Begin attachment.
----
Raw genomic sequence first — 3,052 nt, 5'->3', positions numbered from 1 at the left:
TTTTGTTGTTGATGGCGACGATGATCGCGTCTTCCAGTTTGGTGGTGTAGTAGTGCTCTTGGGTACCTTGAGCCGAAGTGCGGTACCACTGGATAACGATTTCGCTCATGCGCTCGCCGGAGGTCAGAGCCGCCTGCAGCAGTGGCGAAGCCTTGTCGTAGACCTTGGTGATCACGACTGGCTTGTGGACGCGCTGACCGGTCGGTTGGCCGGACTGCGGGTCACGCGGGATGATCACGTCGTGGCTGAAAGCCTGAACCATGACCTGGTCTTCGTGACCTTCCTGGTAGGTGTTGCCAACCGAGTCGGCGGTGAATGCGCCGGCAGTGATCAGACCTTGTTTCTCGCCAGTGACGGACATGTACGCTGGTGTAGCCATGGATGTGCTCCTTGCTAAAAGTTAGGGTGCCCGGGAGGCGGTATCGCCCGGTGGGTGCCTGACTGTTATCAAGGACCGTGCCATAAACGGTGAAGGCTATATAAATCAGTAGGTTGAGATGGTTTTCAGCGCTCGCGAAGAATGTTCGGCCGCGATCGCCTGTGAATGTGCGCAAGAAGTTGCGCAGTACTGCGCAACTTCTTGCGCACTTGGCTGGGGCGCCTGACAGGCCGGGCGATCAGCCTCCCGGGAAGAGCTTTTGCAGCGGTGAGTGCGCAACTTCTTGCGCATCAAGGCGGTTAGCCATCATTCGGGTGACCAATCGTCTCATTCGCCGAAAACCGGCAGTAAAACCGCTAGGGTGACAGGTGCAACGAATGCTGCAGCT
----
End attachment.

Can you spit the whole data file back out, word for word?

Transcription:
Raw genomic sequence first — 3,052 nt, 5'->3', positions numbered from 1 at the left:
TTTTGTTGTTGATGGCGACGATGATCGCGTCTTCCAGTTTGGTGGTGTAGTAGTGCTCTTGGGTACCTTGAGCCGAAGTGCGGTACCACTGGATAACGATTTCGCTCATGCGCTCGCCGGAGGTCAGAGCCGCCTGCAGCAGTGGCGAAGCCTTGTCGTAGACCTTGGTGATCACGACTGGCTTGTGGACGCGCTGACCGGTCGGTTGGCCGGACTGCGGGTCACGCGGGATGATCACGTCGTGGCTGAAAGCCTGAACCATGACCTGGTCTTCGTGACCTTCCTGGTAGGTGTTGCCAACCGAGTCGGCGGTGAATGCGCCGGCAGTGATCAGACCTTGTTTCTCGCCAGTGACGGACATGTACGCTGGTGTAGCCATGGATGTGCTCCTTGCTAAAAGTTAGGGTGCCCGGGAGGCGGTATCGCCCGGTGGGTGCCTGACTGTTATCAAGGACCGTGCCATAAACGGTGAAGGCTATATAAATCAGTAGGTTGAGATGGTTTTCAGCGCTCGCGAAGAATGTTCGGCCGCGATCGCCTGTGAATGTGCGCAAGAAGTTGCGCAGTACTGCGCAACTTCTTGCGCACTTGGCTGGGGCGCCTGACAGGCCGGGCGATCAGCCTCCCGGGAAGAGCTTTTGCAGCGGTGAGTGCGCAACTTCTTGCGCATCAAGGCGGTTAGCCATCATTCGGGTGACCAATCGTCTCATTCGCCGAAAACCGGCAGTAAAACCGCTAGGGTGACAGGTGCAACGAATGCTGCAGCT